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When shipping software that uses a database, it is common to use a solution to track database changesets.

For instance: you add a feature to manage books, you also have a new SQL script to create that book table. Solutions like Liquibase and Flyway offer frameworks for writing database changesets and they keep track of which SQL scripts have already been executed in a given database. They offer patching automatically (during the next application startup) and on demand.

I am looking for a similar solution to execute scripts, or reasons why I should do otherwise.

Use cases :

Initial data population

You add a movie review feature to your app, and you need to feed it a movies list.

That movie list does not fit in a SQL file and is generated by another program.

A script would allow generating the list (or calling an API that does) and feed it to your app via an API, e.g. /api/import-movies

Data migration

Let's say a movie studio sold its brand in a few countries.

You need to rename it to the new owner in those countries. Using a database changeset is hard because there is some business logic involved.

Pre-deployment check

You would like to deploy a new version only when certain conditions are met (circuit breaker).

Alternatives considered

Using database changesets

Drawbacks:

  • the files can be large and get accidentally corrupted (truncated, re-encoded)
  • they may exceed some upload limits
  • the data may not be static and needs to be dynamically generated
  • they are low-level and bypass business logic, logging, etc.

Modifying the deployment pipeline

It is possible to modify a deployment pipeline to execute scripts before and after a deployment. However this seems impractical when this is often needed.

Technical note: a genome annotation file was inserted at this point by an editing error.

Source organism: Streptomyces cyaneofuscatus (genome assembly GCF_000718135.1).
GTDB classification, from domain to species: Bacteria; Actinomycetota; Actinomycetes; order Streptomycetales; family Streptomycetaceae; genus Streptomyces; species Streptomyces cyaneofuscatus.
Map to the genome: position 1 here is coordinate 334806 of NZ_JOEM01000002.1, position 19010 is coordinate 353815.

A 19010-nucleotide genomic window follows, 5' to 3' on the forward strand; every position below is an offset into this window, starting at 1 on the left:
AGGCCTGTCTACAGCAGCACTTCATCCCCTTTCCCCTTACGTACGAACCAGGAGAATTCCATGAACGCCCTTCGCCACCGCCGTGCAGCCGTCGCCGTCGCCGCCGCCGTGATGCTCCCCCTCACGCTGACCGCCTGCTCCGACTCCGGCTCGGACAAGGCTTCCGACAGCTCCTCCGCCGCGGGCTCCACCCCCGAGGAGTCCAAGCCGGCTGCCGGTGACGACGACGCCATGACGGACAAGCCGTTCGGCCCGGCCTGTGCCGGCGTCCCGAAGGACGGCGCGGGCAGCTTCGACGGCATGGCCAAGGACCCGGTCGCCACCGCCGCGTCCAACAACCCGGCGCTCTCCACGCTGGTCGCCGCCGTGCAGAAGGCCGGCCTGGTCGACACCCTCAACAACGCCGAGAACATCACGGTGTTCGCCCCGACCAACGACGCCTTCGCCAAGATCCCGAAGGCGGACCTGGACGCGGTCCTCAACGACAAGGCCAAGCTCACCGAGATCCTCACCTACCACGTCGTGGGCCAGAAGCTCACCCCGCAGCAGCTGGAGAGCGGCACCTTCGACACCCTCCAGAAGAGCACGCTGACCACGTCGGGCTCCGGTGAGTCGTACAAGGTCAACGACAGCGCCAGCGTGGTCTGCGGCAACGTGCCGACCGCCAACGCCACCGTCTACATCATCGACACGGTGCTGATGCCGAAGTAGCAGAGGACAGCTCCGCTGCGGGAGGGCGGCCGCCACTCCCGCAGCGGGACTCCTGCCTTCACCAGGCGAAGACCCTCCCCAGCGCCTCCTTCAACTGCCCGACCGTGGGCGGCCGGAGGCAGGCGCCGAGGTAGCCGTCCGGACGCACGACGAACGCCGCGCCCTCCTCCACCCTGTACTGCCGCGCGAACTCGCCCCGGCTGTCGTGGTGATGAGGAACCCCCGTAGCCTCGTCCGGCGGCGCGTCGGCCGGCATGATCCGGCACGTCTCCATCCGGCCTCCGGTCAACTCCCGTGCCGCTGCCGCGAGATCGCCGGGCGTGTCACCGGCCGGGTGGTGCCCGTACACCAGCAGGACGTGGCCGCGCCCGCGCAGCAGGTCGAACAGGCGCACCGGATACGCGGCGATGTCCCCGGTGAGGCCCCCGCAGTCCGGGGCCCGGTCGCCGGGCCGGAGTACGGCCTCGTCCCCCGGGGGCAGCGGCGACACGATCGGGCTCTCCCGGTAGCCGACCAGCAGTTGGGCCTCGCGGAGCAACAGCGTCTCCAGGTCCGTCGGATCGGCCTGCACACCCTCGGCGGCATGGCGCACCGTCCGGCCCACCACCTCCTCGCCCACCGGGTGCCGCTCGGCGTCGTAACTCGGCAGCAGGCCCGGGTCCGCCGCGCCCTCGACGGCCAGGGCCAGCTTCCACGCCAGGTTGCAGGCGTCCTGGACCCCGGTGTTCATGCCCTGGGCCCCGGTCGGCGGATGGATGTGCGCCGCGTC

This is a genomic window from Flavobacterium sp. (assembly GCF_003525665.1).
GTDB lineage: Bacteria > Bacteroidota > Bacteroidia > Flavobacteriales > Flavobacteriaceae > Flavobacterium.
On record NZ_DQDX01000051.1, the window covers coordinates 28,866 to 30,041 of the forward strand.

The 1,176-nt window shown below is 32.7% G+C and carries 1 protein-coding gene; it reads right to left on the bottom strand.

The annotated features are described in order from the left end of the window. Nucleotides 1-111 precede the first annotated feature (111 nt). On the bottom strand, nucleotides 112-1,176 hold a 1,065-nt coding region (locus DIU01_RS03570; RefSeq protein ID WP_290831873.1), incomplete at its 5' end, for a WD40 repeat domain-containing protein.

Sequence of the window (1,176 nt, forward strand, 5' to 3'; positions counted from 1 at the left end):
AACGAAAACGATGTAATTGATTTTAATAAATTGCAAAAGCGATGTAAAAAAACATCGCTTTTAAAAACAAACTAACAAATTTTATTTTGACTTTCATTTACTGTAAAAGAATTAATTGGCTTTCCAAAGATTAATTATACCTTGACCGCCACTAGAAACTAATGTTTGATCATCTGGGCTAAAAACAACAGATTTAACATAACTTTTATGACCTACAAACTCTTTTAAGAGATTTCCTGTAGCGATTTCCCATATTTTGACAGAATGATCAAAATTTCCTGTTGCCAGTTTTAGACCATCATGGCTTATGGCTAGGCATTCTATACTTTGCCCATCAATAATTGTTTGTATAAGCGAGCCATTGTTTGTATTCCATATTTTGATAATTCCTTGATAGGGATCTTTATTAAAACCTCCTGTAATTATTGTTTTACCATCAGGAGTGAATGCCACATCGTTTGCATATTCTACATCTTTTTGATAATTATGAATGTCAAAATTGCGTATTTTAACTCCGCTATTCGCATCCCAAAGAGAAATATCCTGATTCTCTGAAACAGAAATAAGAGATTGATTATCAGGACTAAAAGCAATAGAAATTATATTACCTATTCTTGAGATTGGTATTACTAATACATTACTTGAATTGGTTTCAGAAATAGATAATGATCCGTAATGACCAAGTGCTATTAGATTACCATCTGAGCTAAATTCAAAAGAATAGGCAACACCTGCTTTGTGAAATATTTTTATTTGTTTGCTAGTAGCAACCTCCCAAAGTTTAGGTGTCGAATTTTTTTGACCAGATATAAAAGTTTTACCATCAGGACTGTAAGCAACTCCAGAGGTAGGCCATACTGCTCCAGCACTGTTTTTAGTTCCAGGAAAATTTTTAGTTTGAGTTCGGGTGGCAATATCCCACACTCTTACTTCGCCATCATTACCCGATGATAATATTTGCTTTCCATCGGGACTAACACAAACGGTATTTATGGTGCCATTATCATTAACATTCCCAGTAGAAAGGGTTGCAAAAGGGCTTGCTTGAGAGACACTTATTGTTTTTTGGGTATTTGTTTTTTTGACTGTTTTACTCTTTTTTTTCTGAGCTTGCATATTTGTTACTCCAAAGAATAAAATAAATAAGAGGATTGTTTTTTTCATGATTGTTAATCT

Also, because of the single-use nature of these scripts, it requires reverting the deployment pipeline right after the deployment was done.

Ideally, we would put scripts in a changesets directory of the software repository (just like it's done with database changesets) and they would be picked up by some CI/CD tool.

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  • I like this question, I've been wishing there were standard tools for this for years. I imagine they would be very similar to db versioning tools, one difference would be that they'd run each new command after deploying code, not before.
    – bdsl
    Jun 15 at 19:42
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    While I think this is an interesting question, it is too broad for this site, and borders on requesting tool recommendations (which is off-topic) or requesting assistance with writing code (which is also off-topic). There is no single canonical answer, because it depends on the tools you have available. Jun 15 at 20:38
  • @GregBurghardt I agree. Would it help if I reframed it like "is there prior work about this"? I come from StackOverflow, this is my first question here.
    – pyb
    Jun 15 at 21:16
  • Some of what you need might be aided by configuration management (e.g. chef, ansible, puppet, etc.), although it's unlikely that you'll find any tool which meets all of your specific needs (they generally don't go as far as providing complete solutions to specific problems). Such tools are typically focused on providing frameworks and patterns, leaving developers to define their own apply/rollback scripts and configuration files (although the most popular tools might have popular community modules which may help save reinventing a few wheels). Jun 16 at 4:53
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    @BenCottrell I got your suggestion now. I love it! It makes sense to describe the desired state of the service in a configuration management, using a deployment pipeline is brittler (pipelines can be recreated, most developers do not have one locally, etc.).
    – pyb
    Jun 16 at 14:40

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